I’ve managed to figure out how to add a CSS Class full-width in the properties and than have that apply the CSS snippet I’ve added that then formats the page to use the full width of the screen.
I don’t understand CSS well enough to know if what I want to do is even possible, but…
I would like to do the same kind of thing, adding a CSS Class property to a page and then have the paragraphs get formatted with an indented first line. I’m quite annoyed at how, for long form writing, I’m stuck in the HTML formatting world where paragraph starts aren’t indicated.
I don’t want to create some code that applied to all my notes, because any kind of spacing between paragraphs then expands checklists and all kinds of other stuff or if I go the route of indenting the first line, that indents everything all the time and that’s just really dumb looking when you have a page of non-longform that has a few 2 line paragraphs.
What I’m trying to do
Add a CSS property to format a specific page in a long-form/novel style so the prose is more easily readable.
Things I have tried
Since this works as a CSS Snippet and I can call it and influence a single page to be full width
I had hoped to call it with a CSS Property ‘long-form’.
I’m guessing there is more than a bit wrong here, but I don’t know if the .full-width is a preexisting class or something that is defined in this instance. So I don’t know if I’m allowed to define my own class and add rules to it. And I don’t know how to add rules to the class that point to specific CSS pieces.
Classic case of knowing just enough to be dangerous.
Any help would be greatly appreciated.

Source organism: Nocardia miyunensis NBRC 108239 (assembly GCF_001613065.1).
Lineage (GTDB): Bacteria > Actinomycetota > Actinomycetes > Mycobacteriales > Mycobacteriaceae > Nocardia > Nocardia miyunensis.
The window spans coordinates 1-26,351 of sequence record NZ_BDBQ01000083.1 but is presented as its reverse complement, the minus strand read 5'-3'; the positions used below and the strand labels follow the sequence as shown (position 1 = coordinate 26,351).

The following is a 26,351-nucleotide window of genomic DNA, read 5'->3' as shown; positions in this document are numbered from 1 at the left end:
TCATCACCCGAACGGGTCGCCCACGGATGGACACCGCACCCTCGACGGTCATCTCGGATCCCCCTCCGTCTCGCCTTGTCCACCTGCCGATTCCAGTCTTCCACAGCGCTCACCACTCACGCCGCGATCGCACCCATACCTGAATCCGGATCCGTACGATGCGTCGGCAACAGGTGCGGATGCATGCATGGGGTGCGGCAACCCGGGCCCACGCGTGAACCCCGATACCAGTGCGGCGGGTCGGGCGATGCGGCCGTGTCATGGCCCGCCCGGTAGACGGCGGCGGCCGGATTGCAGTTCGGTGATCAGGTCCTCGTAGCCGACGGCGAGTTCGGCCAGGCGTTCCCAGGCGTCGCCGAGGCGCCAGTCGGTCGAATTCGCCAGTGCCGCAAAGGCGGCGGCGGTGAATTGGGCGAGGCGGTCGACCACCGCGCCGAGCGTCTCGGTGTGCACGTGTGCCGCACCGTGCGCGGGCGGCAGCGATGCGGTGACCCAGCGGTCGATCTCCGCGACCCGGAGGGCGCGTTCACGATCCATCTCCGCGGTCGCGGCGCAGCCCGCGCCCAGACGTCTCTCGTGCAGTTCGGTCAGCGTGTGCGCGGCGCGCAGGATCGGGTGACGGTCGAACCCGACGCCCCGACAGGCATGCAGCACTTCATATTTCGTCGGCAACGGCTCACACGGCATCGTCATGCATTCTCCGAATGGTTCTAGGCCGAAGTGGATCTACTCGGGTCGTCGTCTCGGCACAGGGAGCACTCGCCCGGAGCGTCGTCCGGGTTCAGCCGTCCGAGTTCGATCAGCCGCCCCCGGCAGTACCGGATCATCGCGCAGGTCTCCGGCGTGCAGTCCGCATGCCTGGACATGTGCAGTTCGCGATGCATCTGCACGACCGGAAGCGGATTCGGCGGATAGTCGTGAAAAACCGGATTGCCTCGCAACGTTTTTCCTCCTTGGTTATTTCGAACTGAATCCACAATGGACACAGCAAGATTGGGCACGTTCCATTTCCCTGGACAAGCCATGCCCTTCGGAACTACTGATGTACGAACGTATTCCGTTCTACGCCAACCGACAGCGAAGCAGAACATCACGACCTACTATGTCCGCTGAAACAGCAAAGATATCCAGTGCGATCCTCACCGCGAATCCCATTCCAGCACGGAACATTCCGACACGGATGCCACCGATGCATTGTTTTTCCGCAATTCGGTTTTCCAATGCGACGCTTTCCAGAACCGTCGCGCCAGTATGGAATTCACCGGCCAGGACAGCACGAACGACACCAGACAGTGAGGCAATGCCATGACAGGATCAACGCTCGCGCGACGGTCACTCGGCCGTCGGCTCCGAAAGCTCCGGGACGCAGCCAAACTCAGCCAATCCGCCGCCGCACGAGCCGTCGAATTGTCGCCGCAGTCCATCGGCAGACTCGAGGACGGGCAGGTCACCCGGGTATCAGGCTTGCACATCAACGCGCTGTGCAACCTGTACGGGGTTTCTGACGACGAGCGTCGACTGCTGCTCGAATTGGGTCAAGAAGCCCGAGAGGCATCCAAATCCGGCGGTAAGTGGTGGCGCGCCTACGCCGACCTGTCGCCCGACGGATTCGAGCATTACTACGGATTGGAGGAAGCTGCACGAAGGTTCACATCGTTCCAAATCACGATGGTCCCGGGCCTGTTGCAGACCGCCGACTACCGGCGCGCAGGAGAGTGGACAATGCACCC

As long as a cssclass isn’t already taken (by a community theme, other CSS, etc.), you can use whatever name you’d like.
You’re going in the right direction, you just need to be more specific in targeting lines / paragraphs in the CSS. This is fairly broad and may need adjusting if it changes too much, but you could give it a try.
For both Editing and Reading views, something like this could work:
I got your example to work. I learned that it matters what I name my CSS file. I had it named long-form-class.css and the snippet wasn’t working. I figured it had to be me and tried a few different things before I stumbled on that.
I used your snippet for editing and reading view. And, it works in both, but in reading, it only indents the first paragraph of a group. As soon as there is an empty carriage return, it will indent the next paragraph, but not the one immediately subsequent. After a gap, it will indent the first line again. I almost never use reading view, so I’m not bothered, but am curious why it would work one way in one mode and different in another.
Where do I learn CSS? Your example is the first time that I see the ‘:has’ detail and the sub-class(?) in round brackets like that. I understand that CSS is somewhat ubiquitous, but it also seems that there are obsidian specific syntax/details. I have hammered away many hours going through examples from forum posts trying to do something with CSS in obsidian only to find out that I need so change the case of one character or something else trivial in order to make it work. Often, I can’t use the examples shown because of some kind of presumption not mentioned that I’m obviously missing, like the naming of the file to a specific format this round.
Where do I start with CSS to gain an understanding? I’d really like to get past either spending hours hammering away and getting no where or just asking forum member to think for me.
My next step in this long-form class I’m building, would be to outdent all the headings. I think I can figure that out from a different post I’ve seen earlier, but I wanted to outdent the tags when they are their own block and don’t know if I can do that. My hunch is that I would have to set up a test to see if the block only contains words that begin with ‘#’, then don’t indent. Am I on the right track?
The name of the .css file shouldn’t matter. It just needs to be a valid .css file and enabled in Settings. Of course, the CSS in the file also needs to be correct.
As for learning CSS, in another life I made websites, so had some basic knowledge. There are loads of guides. You could have a look here: CSS Tutorial, but in addition to “standard” CSS, Obsidian has its own flavor to take care of the different viewing modes. This is a good read: